Why should PCPs and patients have conversations about earlier diagnosis?

While patients may not feel CKD symptoms early on, the intraglomerular pressure is building inside their kidneys. If left unchecked, this pressure can cause irreversible damage to nephrons – leading to reduced kidney function, poor outcomes, and, ultimately, lower quality of life. These initial conversations about CKD are the key building blocks for successful early intervention, which has been shown to slow disease progression in CKD patients and reduce the risk of complications.

Where can readers find more information?

We hope PCPs will visit, where a range of resources are available.

About AstraZeneca

Cardiovascular, Renal and Metabolism (CVRM) together forms one of AstraZeneca's three therapy areas and is a key priority area for the Company. By following the science to understand the underlying links between the heart, kidneys, and pancreas more clearly, AstraZeneca is investing in a portfolio of medicines for organ protection and improved outcomes by slowing disease progression, reducing risks, and tackling co-morbidities. The Company's ambition is to modify or halt the natural course of CVRM diseases and potentially regenerate organs and restore function by continuing to deliver transformative science that improves treatment practices and cardiovascular health for millions of patients worldwide.

AstraZeneca (LSE/STO/Nasdaq: AZN) is a global, science-led biopharmaceutical company that focuses on the discovery, development, and commercialization of prescription medicines, primarily for the treatment of diseases in three therapy areas - Oncology, Cardiovascular, Renal & Metabolism, and Respiratory & Immunology. Based in Cambridge, UK, AstraZeneca operates in over 100 countries, and its innovative medicines are used by millions of patients worldwide. Please visit and follow the Company on Twitter @AstraZeneca.

About Helen Yeh

Helen Yeh is the Vice President of the CVRM Therapy Area, BioPharmaceuticals Medical, at AstraZeneca. Yeh joined AstraZeneca in 2010 and has served in roles across therapeutic areas, focusing on accelerating the development of the team's medical affairs capabilities. She was appointed to her current role in March 2020 and is responsible for driving growth and innovation for the four inter-related disease areas: metabolic, heart failure, arterial vascular disease, and kidney diseases. She holds a BSc MSc Ph.D. in Pharmacology from the University of Manchester, UK.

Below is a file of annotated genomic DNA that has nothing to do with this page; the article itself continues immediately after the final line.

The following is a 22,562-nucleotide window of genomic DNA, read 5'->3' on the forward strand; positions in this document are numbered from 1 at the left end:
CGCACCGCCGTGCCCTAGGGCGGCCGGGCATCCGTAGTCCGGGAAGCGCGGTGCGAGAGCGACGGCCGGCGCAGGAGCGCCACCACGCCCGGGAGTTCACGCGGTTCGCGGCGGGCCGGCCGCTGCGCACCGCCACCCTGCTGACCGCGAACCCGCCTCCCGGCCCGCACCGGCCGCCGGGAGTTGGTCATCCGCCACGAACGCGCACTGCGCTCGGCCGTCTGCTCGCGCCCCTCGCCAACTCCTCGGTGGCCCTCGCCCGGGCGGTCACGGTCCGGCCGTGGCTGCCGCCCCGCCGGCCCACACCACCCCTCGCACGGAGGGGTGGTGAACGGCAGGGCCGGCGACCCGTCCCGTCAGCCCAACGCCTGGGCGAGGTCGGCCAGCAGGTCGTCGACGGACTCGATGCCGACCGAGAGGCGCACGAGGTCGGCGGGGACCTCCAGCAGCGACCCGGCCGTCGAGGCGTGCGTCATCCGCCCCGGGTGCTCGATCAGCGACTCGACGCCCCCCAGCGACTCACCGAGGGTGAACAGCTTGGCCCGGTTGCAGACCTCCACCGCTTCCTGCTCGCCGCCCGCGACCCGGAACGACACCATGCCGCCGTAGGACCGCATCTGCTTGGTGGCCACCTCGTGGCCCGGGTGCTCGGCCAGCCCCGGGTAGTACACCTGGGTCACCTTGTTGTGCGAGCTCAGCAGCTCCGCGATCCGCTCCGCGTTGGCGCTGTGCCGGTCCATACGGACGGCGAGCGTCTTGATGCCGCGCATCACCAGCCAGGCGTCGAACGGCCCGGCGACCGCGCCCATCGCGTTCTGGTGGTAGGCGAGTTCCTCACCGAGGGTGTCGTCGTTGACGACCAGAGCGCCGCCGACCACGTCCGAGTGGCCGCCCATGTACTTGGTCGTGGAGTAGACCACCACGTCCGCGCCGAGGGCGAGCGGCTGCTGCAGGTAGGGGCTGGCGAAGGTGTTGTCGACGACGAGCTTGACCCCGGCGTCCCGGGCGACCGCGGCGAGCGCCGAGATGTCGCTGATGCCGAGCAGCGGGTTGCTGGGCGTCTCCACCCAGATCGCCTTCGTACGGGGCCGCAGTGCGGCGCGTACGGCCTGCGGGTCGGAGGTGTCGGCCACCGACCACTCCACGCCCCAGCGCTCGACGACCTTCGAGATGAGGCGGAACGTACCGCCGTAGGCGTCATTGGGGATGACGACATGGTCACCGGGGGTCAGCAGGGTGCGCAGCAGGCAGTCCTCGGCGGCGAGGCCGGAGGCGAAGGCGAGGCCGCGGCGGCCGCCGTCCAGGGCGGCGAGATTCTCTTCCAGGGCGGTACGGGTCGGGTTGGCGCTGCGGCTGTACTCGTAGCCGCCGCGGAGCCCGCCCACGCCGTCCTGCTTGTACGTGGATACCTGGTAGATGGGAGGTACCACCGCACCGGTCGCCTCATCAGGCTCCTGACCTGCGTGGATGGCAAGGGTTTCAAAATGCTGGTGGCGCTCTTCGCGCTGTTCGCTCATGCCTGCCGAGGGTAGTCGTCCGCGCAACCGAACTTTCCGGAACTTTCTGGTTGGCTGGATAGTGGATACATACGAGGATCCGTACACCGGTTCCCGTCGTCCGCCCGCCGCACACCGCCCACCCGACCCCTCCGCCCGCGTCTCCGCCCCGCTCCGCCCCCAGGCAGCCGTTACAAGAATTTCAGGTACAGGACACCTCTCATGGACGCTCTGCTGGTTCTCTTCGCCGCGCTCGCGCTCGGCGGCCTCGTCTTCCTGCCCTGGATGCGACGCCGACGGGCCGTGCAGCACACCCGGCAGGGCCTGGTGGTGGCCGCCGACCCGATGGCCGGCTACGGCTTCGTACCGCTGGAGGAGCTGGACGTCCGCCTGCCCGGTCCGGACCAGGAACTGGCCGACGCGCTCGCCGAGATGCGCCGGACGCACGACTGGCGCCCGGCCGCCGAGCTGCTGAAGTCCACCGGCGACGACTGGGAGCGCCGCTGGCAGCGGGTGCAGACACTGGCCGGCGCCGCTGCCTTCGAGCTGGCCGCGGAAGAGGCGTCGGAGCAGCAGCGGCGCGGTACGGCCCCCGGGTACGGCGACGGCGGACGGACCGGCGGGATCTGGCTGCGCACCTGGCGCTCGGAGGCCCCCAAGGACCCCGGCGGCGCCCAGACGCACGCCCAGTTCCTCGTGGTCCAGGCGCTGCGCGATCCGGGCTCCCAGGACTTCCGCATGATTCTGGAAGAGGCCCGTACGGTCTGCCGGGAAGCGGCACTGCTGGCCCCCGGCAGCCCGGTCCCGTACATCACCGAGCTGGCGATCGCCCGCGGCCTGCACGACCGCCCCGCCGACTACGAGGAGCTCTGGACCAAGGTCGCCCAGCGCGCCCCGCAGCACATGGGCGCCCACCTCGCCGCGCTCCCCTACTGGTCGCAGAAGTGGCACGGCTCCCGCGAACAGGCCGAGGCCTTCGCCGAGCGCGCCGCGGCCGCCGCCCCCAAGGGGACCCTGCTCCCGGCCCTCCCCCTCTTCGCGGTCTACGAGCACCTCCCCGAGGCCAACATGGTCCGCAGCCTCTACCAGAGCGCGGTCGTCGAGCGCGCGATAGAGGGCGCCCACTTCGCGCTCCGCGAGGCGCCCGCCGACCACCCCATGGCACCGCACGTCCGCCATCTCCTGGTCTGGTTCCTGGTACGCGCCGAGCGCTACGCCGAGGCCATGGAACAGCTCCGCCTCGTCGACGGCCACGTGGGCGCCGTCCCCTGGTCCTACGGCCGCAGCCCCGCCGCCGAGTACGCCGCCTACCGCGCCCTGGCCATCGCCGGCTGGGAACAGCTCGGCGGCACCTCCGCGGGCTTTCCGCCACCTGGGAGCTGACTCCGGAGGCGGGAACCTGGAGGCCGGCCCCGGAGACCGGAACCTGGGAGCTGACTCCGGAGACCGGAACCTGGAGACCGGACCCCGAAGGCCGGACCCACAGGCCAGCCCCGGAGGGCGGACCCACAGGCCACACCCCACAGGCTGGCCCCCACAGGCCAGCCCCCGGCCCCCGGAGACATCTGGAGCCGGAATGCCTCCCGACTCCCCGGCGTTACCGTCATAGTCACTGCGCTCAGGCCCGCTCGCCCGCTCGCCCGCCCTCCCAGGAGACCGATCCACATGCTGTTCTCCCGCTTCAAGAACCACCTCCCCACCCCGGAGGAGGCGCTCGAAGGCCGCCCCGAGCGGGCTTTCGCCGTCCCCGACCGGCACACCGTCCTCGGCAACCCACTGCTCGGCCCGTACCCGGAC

1. Jager, Kitty J et al. "A single number for advocacy and communication-worldwide more than 850 million individuals have kidney diseases." Kidney international vol. 96,5 (2019): 1048-1050.   
  2. Foreman KJ et al. Forecasting life expectancy, years of life lost, and all-cause and cause-specific mortality for 250 causes of death: reference and alternative scenarios for 2016–40 for 195 countries and territories. Lancet. 2018; 392(10159):2052–90.
  3. Ravera M, Noberasco G, Weiss U, et al. CKD awareness and blood pressure control in the primary care hypertensive population. Am J Kidney Dis 2011; 57(1):71–7.
  4. Go AS et al. Chronic kidney disease and the risks of death, cardiovascular events, and hospitalization. N Engl J Med 2004; 351:1296–305.
  5. Kumar S, Bogle R, Banerjee D. (2014). Why do young people with chronic kidney disease die early?. World journal of nephrology, 3(4), 143–155.
  6. AstraZeneca. Data on File. REF-87984. 24 September 2020.
  7. Centers for Disease Control and Prevention (CDC). Chronic Kidney Disease in the United States, 2019; 11 March 2019. Available from: URL: Accessed March 2021
  8. University of California San Francisco. The kidney project. Accessed 17 March 2021. Available from: URL:
  9. Levin A et al. Global kidney health 2017 and beyond: a roadmap for closing gaps in care, research, and policy. Lancet 2017; 390(10105):1888–917.
  10. National Kidney Foundation. Kidney disease: the basics. Factsheet. Published 14 May 2020. Accessed 11 March 2021.
  11. NIH NIDDK. Race, ethnicity, & kidney disease. March 2014. Accessed 11 March 2021.
  12. Kataoka-Yahiro M et al. Asian Americans & chronic kidney disease in a nationally representative cohort. BMC  Nephrol 2019; 20(1):10.
  13. NIH NIDDK. Kidney disease statistics for the United States. December 2016. Accessed 11 March 2021.
  14. NHS. Diagnosis: Chronic kidney disease. August 2019. Accessed 11 March 2021.
  15. NHS. Treatment: Chronic kidney disease. August 2019. Accessed 11 March 2021.
  16. NHS. Prevention: Chronic kidney disease. August 2019. Accessed 11 March 2021.
  17. Alabama Department of Public Health. Special Task Force on Chronic Kidney Disease report. Published April 2007. Accessed 11 March 2021.
  18. National Kidney Foundation. Estimated glomerular filtration (eGFR). 14 September 2020. Accessed 11 March 2021.